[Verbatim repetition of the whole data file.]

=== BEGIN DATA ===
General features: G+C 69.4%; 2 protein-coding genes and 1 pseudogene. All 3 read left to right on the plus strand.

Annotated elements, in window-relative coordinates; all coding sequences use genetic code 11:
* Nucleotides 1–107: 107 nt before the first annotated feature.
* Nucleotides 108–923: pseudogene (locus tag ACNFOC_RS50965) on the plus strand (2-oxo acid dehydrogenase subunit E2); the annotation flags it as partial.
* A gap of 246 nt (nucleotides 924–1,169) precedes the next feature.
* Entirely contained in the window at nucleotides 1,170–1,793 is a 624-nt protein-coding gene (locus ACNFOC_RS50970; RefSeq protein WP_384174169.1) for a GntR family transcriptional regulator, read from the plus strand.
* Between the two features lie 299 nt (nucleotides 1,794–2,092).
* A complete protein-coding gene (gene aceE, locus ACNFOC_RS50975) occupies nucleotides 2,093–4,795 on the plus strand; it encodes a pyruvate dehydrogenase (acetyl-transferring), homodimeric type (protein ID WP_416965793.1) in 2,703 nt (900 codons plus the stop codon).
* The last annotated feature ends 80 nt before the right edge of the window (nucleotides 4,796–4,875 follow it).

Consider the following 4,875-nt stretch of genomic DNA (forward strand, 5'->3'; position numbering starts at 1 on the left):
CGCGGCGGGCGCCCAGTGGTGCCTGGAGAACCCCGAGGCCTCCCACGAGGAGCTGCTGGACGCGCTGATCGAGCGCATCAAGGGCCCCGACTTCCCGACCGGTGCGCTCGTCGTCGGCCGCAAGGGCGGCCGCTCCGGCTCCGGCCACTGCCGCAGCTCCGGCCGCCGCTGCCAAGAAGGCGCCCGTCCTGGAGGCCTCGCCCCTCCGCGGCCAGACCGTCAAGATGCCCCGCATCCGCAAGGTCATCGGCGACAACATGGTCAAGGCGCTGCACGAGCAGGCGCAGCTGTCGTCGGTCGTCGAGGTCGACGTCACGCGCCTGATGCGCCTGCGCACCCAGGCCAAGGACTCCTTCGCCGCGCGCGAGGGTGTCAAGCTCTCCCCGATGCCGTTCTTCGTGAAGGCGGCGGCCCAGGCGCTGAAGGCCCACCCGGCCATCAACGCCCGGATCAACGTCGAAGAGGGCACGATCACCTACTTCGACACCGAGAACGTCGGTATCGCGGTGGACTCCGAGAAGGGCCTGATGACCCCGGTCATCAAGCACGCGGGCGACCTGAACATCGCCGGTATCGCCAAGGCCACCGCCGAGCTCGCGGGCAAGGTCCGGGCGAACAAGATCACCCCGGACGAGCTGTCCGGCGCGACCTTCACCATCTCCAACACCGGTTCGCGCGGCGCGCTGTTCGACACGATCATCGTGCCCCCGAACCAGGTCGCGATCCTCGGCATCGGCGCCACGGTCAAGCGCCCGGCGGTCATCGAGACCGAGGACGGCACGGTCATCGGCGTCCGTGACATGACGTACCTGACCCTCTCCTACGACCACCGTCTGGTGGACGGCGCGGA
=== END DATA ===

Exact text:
General features: G+C 69.4%; 2 protein-coding genes and 1 pseudogene. All 3 read left to right on the plus strand.

Annotated elements, in window-relative coordinates; all coding sequences use genetic code 11:
* Nucleotides 1–107: 107 nt before the first annotated feature.
* Nucleotides 108–923: pseudogene (locus tag ACNFOC_RS50965) on the plus strand (2-oxo acid dehydrogenase subunit E2); the annotation flags it as partial.
* A gap of 246 nt (nucleotides 924–1,169) precedes the next feature.
* Entirely contained in the window at nucleotides 1,170–1,793 is a 624-nt protein-coding gene (locus ACNFOC_RS50970; RefSeq protein WP_384174169.1) for a GntR family transcriptional regulator, read from the plus strand.
* Between the two features lie 299 nt (nucleotides 1,794–2,092).
* A complete protein-coding gene (gene aceE, locus ACNFOC_RS50975) occupies nucleotides 2,093–4,795 on the plus strand; it encodes a pyruvate dehydrogenase (acetyl-transferring), homodimeric type (protein ID WP_416965793.1) in 2,703 nt (900 codons plus the stop codon).
* The last annotated feature ends 80 nt before the right edge of the window (nucleotides 4,796–4,875 follow it).

Consider the following 4,875-nt stretch of genomic DNA (forward strand, 5'->3'; position numbering starts at 1 on the left):
CGCGGCGGGCGCCCAGTGGTGCCTGGAGAACCCCGAGGCCTCCCACGAGGAGCTGCTGGACGCGCTGATCGAGCGCATCAAGGGCCCCGACTTCCCGACCGGTGCGCTCGTCGTCGGCCGCAAGGGCGGCCGCTCCGGCTCCGGCCACTGCCGCAGCTCCGGCCGCCGCTGCCAAGAAGGCGCCCGTCCTGGAGGCCTCGCCCCTCCGCGGCCAGACCGTCAAGATGCCCCGCATCCGCAAGGTCATCGGCGACAACATGGTCAAGGCGCTGCACGAGCAGGCGCAGCTGTCGTCGGTCGTCGAGGTCGACGTCACGCGCCTGATGCGCCTGCGCACCCAGGCCAAGGACTCCTTCGCCGCGCGCGAGGGTGTCAAGCTCTCCCCGATGCCGTTCTTCGTGAAGGCGGCGGCCCAGGCGCTGAAGGCCCACCCGGCCATCAACGCCCGGATCAACGTCGAAGAGGGCACGATCACCTACTTCGACACCGAGAACGTCGGTATCGCGGTGGACTCCGAGAAGGGCCTGATGACCCCGGTCATCAAGCACGCGGGCGACCTGAACATCGCCGGTATCGCCAAGGCCACCGCCGAGCTCGCGGGCAAGGTCCGGGCGAACAAGATCACCCCGGACGAGCTGTCCGGCGCGACCTTCACCATCTCCAACACCGGTTCGCGCGGCGCGCTGTTCGACACGATCATCGTGCCCCCGAACCAGGTCGCGATCCTCGGCATCGGCGCCACGGTCAAGCGCCCGGCGGTCATCGAGACCGAGGACGGCACGGTCATCGGCGTCCGTGACATGACGTACCTGACCCTCTCCTACGACCACCGTCTGGTGGACGGCGCGGA